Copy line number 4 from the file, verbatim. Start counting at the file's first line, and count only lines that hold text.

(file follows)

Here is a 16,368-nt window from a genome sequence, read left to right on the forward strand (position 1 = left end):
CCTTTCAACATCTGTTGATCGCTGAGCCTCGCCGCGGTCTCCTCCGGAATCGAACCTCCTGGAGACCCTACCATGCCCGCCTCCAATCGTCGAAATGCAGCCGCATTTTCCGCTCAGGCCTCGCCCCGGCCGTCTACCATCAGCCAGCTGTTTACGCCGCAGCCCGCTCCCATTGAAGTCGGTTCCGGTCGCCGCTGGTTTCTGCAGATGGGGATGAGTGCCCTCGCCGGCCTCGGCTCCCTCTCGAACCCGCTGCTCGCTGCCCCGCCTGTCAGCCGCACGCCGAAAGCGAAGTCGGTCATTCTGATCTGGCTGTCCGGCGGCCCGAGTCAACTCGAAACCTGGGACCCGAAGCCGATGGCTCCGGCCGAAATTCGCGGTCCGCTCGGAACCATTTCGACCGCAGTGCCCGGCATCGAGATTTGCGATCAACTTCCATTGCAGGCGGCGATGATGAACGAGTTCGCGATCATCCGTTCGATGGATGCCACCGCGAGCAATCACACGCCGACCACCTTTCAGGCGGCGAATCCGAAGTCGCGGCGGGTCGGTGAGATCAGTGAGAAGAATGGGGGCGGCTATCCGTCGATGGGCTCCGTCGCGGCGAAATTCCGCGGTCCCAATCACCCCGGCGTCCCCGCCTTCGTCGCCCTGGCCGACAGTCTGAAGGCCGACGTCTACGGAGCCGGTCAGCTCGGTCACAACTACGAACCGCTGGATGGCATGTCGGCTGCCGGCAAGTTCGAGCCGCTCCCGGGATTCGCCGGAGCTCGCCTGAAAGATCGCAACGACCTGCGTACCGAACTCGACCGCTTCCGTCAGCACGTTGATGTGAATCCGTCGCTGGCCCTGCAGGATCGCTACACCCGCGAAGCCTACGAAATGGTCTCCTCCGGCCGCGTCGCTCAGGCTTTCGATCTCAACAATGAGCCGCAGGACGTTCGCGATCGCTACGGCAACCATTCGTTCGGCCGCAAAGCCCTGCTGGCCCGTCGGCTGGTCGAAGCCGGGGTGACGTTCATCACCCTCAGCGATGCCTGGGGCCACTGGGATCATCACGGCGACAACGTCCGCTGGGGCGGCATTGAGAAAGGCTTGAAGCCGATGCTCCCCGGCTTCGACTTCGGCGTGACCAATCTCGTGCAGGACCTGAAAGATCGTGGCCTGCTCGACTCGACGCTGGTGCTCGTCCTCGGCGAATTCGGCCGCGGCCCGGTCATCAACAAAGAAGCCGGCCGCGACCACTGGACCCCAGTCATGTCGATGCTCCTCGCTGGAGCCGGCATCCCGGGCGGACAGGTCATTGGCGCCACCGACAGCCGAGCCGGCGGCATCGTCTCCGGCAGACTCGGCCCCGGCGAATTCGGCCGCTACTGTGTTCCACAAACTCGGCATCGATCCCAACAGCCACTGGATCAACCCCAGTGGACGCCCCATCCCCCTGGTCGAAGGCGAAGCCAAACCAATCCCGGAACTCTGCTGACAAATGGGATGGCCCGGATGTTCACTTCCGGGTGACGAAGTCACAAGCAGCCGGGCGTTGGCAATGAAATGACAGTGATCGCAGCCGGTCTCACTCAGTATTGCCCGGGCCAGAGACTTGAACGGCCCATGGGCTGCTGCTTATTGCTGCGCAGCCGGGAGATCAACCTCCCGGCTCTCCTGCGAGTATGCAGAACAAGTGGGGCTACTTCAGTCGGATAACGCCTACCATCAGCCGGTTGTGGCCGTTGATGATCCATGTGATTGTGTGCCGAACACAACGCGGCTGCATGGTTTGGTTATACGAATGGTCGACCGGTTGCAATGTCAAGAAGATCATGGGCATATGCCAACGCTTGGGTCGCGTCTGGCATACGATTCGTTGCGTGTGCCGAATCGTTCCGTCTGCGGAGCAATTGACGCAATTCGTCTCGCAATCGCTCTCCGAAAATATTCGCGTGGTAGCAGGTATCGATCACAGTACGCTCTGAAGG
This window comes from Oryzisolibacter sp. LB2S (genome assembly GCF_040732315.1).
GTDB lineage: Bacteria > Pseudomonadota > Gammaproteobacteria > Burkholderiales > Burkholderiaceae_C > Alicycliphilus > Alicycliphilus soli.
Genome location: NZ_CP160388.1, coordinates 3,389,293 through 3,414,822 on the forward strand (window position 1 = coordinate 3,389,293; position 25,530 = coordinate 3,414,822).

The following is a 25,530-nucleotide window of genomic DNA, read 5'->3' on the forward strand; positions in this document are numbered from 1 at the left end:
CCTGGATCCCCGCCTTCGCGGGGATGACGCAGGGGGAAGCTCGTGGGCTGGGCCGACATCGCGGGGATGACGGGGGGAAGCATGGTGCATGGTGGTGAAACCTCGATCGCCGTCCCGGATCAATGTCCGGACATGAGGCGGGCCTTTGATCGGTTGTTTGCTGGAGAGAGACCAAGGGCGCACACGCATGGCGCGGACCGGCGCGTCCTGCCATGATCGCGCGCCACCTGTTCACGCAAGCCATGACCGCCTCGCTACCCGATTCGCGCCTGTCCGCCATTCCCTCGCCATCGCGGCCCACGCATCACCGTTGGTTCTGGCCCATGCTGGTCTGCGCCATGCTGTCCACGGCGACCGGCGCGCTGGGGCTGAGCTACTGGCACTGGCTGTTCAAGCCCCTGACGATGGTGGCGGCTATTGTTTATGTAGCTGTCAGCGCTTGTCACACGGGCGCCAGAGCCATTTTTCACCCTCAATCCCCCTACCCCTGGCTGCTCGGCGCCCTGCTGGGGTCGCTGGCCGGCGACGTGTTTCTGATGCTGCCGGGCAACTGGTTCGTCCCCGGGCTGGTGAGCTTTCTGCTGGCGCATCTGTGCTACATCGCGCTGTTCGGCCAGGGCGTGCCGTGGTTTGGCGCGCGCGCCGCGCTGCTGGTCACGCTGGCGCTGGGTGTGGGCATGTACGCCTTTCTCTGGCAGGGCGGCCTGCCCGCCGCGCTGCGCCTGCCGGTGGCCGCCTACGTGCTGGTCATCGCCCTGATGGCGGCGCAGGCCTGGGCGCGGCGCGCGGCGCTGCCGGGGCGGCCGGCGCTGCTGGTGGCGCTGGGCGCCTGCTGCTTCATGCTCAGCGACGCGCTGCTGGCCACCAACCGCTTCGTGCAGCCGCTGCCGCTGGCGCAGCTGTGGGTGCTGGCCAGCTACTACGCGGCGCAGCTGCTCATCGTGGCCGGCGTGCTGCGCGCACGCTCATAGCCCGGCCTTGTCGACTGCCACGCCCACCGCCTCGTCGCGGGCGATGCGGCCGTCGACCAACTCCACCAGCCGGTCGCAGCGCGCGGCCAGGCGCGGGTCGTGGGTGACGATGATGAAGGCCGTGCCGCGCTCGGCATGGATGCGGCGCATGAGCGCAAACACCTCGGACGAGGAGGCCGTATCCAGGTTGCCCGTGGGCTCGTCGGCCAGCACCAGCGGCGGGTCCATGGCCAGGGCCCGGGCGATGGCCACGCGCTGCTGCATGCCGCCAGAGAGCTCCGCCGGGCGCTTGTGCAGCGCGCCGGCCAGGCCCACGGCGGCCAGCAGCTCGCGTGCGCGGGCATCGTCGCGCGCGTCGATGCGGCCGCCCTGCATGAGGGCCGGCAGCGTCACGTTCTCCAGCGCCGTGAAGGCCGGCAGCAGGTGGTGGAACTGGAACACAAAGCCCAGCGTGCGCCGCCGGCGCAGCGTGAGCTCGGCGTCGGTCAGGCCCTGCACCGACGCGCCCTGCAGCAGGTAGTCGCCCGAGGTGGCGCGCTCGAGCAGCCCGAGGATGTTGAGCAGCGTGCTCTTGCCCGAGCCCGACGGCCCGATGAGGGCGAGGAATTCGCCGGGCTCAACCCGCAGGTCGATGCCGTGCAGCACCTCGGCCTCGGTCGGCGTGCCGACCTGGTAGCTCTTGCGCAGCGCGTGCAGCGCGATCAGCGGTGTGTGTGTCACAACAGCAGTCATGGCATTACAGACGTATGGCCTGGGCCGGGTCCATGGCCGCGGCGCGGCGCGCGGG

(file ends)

GTDB lineage: Bacteria > Pseudomonadota > Gammaproteobacteria > Burkholderiales > Burkholderiaceae_C > Alicycliphilus > Alicycliphilus soli.